A lack of understanding of Depression can increase people's risk for other mental illness, physical illness (such as heart disease), and suicide.
Dallas, Texas (PRWEB) May 01, 2013
People with depression tend to think thoughts that lead to what Cognitive Behavioral Therapists call the Cognitive Triad of depression: a negative view of the self, others, and the future.
Dallas Psychologist, Dr. Pam Garcy, had been treating people with Depression using Cognitive Behavioral Therapy for seventeen years. "There are many misconceptions about depression which can make living with it harder," says Dr. Garcy. "In addition," she shares, "a lack of understanding of Depression can increase people's risk for other mental illness, physical illness (such as heart disease), and suicide."
If you or someone you love is suffering from depression, a chronic episodic condition, Dr. Garcy suggests asking yourself the following five questions, before it is too late:
1. Who can I turn to for support? "Unfortunately, people with depression are notorious for self-isolation. They tend to retract from social connection, which is often the very thing they need in order to feel better," says Dr. Garcy. Sometimes people's support system is deficient, and they benefit from connecting with a therapist or support group. For example, there are several suicide hotlines such as the National Suicide Hotline, a 24/7 hotline at 1-800-273-TALK. There are also support groups such as Depression Anonymous and Emotions Anonymous.
2. What activities bring me pleasure and a sense of accomplishment, and do I do these? "In many cases," says Dr. Garcy, "behavioral activation is the first phase of helping patients to overcome their depression. Many patients are helped by remembering what they love to do and then scheduling activities that bring them joy and achievement."
3. Am I getting enough sleep? Often people with depression have disturbed sleep. They may have initial insomnia, middle insomnia, late insomnia, or all three types. Some have a sleep disorder such as sleep apnea. Developing a nighttime ritual, reducing afternoon caffeine intake, and making sure to go to sleep and wake up at the same time can help.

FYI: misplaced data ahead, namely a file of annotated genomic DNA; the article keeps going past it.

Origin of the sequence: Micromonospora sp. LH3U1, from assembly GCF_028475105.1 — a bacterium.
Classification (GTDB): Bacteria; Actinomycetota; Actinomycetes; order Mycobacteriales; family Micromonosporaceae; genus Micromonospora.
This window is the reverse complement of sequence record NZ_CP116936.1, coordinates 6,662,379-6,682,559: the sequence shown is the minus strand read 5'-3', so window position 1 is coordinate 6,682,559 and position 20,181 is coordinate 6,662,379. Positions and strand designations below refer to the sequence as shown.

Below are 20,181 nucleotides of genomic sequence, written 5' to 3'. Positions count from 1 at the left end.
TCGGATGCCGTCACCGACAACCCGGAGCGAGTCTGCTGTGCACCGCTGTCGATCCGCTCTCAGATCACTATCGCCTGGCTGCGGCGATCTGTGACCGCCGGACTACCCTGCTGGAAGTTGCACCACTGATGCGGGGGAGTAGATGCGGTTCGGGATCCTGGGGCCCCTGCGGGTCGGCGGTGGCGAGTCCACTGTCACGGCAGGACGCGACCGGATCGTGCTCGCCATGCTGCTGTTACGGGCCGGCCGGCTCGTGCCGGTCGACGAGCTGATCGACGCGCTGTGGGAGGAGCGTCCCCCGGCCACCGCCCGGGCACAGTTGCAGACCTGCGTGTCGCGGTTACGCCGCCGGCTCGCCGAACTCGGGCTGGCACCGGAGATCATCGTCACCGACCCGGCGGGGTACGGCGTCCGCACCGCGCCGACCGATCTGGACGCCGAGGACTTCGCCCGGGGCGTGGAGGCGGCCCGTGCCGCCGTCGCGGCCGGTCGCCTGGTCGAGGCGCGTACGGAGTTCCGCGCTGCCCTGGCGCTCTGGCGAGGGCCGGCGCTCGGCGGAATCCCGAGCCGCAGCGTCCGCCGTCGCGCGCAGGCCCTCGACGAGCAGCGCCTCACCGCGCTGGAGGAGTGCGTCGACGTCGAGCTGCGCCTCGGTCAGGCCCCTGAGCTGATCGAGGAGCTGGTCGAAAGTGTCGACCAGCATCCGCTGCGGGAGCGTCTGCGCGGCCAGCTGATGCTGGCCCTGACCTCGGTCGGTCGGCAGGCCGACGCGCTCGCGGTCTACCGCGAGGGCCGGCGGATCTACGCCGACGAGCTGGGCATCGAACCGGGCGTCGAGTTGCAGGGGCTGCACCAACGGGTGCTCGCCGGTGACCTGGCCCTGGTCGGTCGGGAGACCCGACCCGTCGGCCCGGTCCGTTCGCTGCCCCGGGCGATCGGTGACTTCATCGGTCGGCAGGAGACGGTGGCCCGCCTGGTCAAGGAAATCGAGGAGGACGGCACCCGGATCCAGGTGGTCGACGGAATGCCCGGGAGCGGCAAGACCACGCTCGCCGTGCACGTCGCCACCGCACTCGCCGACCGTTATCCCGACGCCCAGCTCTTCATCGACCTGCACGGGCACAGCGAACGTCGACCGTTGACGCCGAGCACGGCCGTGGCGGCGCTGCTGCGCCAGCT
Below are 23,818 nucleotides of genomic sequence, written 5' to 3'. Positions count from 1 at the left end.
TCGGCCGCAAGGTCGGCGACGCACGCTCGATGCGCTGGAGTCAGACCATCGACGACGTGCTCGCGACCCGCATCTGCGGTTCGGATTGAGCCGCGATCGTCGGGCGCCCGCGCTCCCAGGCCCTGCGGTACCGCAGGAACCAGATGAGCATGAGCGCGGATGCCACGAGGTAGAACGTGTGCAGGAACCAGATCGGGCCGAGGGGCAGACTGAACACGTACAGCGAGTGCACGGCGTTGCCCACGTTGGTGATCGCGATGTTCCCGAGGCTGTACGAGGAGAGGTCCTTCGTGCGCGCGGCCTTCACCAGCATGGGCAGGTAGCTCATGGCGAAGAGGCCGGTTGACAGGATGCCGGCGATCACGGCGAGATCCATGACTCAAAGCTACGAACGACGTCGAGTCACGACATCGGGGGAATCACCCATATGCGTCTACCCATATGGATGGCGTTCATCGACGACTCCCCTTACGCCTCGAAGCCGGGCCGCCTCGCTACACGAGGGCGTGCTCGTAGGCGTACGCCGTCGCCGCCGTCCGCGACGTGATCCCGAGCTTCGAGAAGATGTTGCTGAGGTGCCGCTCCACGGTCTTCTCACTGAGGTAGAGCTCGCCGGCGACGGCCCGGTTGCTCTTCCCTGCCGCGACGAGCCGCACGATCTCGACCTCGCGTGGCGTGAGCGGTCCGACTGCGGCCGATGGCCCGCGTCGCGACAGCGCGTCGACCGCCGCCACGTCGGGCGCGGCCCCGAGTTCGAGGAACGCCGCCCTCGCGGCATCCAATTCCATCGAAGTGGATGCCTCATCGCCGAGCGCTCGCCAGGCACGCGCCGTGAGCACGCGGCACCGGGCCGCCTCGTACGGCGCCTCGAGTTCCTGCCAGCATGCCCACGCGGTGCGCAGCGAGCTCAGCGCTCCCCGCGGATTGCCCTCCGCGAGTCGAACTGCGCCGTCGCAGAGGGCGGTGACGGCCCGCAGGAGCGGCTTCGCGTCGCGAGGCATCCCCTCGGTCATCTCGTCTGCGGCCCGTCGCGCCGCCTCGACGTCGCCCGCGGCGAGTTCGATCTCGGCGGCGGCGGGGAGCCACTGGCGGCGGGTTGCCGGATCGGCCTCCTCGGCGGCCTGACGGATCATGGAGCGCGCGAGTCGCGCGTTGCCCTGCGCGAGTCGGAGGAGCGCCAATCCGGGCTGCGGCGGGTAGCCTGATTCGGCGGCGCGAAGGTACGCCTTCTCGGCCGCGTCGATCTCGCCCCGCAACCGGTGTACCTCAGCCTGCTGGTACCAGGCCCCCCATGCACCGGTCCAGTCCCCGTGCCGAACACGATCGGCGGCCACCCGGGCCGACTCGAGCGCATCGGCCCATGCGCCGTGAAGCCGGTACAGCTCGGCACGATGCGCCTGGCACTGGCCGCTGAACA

4. Am I eating properly? Sometimes people who are depressed over-eat foods with poor nutritional benefit and under-eat foods which are nutrient dense. Take time to include foods which improve your energy through good nutrition, such as protein, vegetables, whole grains, and fruits. "Avoid foods which are processed and high in sugar, which can create lower lows than you need when you are feeling depressed," says Dr. Garcy.
5. What do I want? Spend time tuning into yourself and what you really want. Says Dr. Garcy, who addresses self-questioning in her book The Power of Inner Guidance: Seven Steps To Tune In and Turn On, said "If you begin to work toward an important goal, this may mobilize you and give life a greater sense of meaning and purpose."
Pamela D. Garcy, Ph.D. is a clinical psychologist, life coach, and bestselling author residing in Dallas, Texas. She helps clients to gain greater well being through methods outlined in her books and workshops. Dr. Garcy also enjoys applying tenets of Rational Emotive Behavioral Therapy in novel ways to support her clients in their personal development and emotional healing. If you'd like more information about her Emotional Healing Workshops and books, or to schedule an interview with Dr. Pam Garcy, please call Dr. Garcy at 972-248-3861 or e-mail Dr. Garcy at drgarcy (at) aol (dot) com. A video explanation of her workshop for Depression and Anxiety can be found here: http://www.youtube.com/watch?v=ekHEpMQKCfQ&feature=youtube_gdata